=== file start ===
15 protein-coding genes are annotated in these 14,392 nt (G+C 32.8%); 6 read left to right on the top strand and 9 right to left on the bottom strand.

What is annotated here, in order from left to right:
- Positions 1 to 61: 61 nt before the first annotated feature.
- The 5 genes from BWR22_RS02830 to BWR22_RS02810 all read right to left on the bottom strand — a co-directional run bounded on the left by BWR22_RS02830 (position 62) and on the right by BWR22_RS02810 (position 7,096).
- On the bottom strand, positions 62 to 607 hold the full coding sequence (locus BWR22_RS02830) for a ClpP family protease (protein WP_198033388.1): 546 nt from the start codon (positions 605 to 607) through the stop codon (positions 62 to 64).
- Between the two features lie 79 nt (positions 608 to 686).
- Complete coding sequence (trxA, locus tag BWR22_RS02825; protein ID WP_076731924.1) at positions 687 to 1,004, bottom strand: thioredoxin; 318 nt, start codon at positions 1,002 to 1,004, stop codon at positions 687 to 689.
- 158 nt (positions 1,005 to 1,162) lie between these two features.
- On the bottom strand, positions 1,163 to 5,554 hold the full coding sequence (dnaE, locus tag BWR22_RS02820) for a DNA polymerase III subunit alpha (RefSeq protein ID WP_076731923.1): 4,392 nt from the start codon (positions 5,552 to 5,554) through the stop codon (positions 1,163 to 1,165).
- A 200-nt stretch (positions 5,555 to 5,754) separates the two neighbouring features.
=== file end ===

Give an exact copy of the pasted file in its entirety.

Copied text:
15 protein-coding genes are annotated in these 14,392 nt (G+C 32.8%); 6 read left to right on the top strand and 9 right to left on the bottom strand.

What is annotated here, in order from left to right:
- Positions 1 to 61: 61 nt before the first annotated feature.
- The 5 genes from BWR22_RS02830 to BWR22_RS02810 all read right to left on the bottom strand — a co-directional run bounded on the left by BWR22_RS02830 (position 62) and on the right by BWR22_RS02810 (position 7,096).
- On the bottom strand, positions 62 to 607 hold the full coding sequence (locus BWR22_RS02830) for a ClpP family protease (protein WP_198033388.1): 546 nt from the start codon (positions 605 to 607) through the stop codon (positions 62 to 64).
- Between the two features lie 79 nt (positions 608 to 686).
- Complete coding sequence (trxA, locus tag BWR22_RS02825; protein ID WP_076731924.1) at positions 687 to 1,004, bottom strand: thioredoxin; 318 nt, start codon at positions 1,002 to 1,004, stop codon at positions 687 to 689.
- 158 nt (positions 1,005 to 1,162) lie between these two features.
- On the bottom strand, positions 1,163 to 5,554 hold the full coding sequence (dnaE, locus tag BWR22_RS02820) for a DNA polymerase III subunit alpha (RefSeq protein ID WP_076731923.1): 4,392 nt from the start codon (positions 5,552 to 5,554) through the stop codon (positions 1,163 to 1,165).
- A 200-nt stretch (positions 5,555 to 5,754) separates the two neighbouring features.